Actor Ralph Fiennes railed against trigger warnings in the theater and said audiences should be “shocked and disturbed” by theater performances.
Fiennes told BBC on Sunday that audiences have gone “too soft,” in response to BBC’s Laura Kuenssberg.
“I think we didn’t used to have trigger warnings. I mean, there are very disturbing scenes in Macbeth, terrible murders and things. But I think the impact of theater should be that you’re shocked and you should be disturbed. I don’t think you should be prepared for these things and when I was young, we never had trigger warnings for shows,” he said, according to reports.
During his media appearance, he went on to say that warnings for things like strobe lights or other effects should still remain.
Ralph Fiennes pictured on Andy Cohen’s show. (Photo by: Charles Sykes/Bravo via Getty Images))
“Shakespeare’s plays are full of murders, full of horror. As a young student and lover of theater, I never experienced trigger warnings telling me: ‘By the way, in King Lear, Gloucester’s going to have his eyes pulled out,'” he continued.
The British Film Institute (BFI) has provided multiple trigger warnings for audiences ahead of its upcoming season of classic film screenings in tribute to British film composer John Barry, including James Bond movies.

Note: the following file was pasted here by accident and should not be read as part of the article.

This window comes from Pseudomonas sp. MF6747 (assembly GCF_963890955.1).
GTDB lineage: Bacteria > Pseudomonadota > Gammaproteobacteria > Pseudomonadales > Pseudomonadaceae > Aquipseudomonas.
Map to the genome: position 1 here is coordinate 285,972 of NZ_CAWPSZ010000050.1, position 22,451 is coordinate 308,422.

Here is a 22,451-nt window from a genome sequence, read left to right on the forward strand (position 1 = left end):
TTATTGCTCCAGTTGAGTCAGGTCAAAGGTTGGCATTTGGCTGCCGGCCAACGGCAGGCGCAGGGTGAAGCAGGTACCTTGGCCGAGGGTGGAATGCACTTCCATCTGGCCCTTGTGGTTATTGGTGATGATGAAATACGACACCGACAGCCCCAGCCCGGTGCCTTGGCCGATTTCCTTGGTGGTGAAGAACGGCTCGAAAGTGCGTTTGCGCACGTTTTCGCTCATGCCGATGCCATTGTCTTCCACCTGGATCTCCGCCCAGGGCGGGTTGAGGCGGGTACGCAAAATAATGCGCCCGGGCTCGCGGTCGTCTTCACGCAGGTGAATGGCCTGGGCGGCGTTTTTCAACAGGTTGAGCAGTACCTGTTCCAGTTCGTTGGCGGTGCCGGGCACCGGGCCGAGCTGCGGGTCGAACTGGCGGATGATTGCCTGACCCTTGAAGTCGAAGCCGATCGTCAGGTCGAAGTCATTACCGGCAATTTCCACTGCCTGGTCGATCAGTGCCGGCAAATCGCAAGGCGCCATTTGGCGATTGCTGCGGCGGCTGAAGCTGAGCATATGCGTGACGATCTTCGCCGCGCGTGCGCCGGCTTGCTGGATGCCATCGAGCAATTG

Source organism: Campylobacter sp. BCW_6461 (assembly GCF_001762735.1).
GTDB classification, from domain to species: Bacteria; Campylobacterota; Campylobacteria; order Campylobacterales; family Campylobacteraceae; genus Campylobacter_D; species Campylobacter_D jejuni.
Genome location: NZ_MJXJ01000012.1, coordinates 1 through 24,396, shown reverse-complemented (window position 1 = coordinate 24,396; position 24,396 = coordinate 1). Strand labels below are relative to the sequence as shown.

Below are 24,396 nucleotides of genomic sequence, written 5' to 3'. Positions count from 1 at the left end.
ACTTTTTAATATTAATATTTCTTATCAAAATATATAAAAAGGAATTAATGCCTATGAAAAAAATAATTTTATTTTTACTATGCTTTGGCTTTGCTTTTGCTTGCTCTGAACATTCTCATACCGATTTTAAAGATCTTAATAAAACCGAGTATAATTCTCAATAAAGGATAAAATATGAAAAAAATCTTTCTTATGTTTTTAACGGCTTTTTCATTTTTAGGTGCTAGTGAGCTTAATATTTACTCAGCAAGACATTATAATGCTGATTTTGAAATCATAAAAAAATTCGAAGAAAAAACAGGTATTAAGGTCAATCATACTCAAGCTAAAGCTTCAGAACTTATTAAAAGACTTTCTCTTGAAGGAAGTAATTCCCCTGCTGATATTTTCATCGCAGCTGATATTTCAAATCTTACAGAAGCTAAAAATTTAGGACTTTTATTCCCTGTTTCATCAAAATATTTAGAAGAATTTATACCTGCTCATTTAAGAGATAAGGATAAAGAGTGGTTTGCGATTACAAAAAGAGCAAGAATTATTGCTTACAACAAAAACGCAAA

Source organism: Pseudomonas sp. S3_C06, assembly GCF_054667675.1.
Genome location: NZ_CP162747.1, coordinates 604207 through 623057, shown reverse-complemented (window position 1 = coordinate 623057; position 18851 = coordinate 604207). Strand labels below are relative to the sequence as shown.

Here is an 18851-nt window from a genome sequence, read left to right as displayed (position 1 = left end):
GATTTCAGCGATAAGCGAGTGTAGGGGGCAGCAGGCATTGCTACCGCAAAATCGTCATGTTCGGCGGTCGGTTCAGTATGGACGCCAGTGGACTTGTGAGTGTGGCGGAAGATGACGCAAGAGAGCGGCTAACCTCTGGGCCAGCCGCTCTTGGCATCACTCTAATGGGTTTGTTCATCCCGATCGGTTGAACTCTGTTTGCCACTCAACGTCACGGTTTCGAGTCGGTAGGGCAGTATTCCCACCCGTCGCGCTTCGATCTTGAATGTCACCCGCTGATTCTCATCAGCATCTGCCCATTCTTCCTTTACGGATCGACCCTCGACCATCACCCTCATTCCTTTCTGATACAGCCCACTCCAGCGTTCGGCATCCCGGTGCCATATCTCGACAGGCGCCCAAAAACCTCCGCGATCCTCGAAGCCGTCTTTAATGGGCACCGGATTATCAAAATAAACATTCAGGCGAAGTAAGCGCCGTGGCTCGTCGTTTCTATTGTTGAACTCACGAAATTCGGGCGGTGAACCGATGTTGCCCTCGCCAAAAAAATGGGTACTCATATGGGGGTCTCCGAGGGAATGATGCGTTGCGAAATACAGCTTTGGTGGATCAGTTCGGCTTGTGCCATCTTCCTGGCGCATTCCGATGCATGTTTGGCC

The films shown at the upcoming “John Barry: Soundtracking Bond and Beyond” BFI season have been given a disclaimer warning that they “will cause offence [sic],” the Guardian and the Daily Mail reported in January.
Multiple classic James Bond films have been given trigger warnings by the British Film Institute ahead of upcoming screenings at its theater. (Getty Images)
British universities reportedly began putting trigger warnings on great Greek and Shakespearean tragedies for students who may be sensitive to their dark content in January 2023.
U.K. outlet The Telegraph reported at the time that the University of Derby and several other British universities have deemed celebrated tragedies like Shakespeare’s “Hamlet” as “potentially upsetting” for students.
University staff attached “trigger warnings” to a school literature module that covers classic tragedies, cautioning students that the works are “obsessed” with suffering.
Ralph Fiennes attends “The Menu” New York Premiere at AMC Lincoln Square Theater on November 14, 2022, in New York City. (Photo by Theo Wargo/Getty Images))
The Telegraph reported, “Athenian dramas concerning the deaths of mythical kings, and Arthur Miller’s classic Death of a Salesman, are also on the reading list for the module, which has been given a blanket advisory on how the tragic could be troubling.”
Fox News’ Gabriel Hays contributed to this report.
Hanna Panreck is an associate editor at Fox News.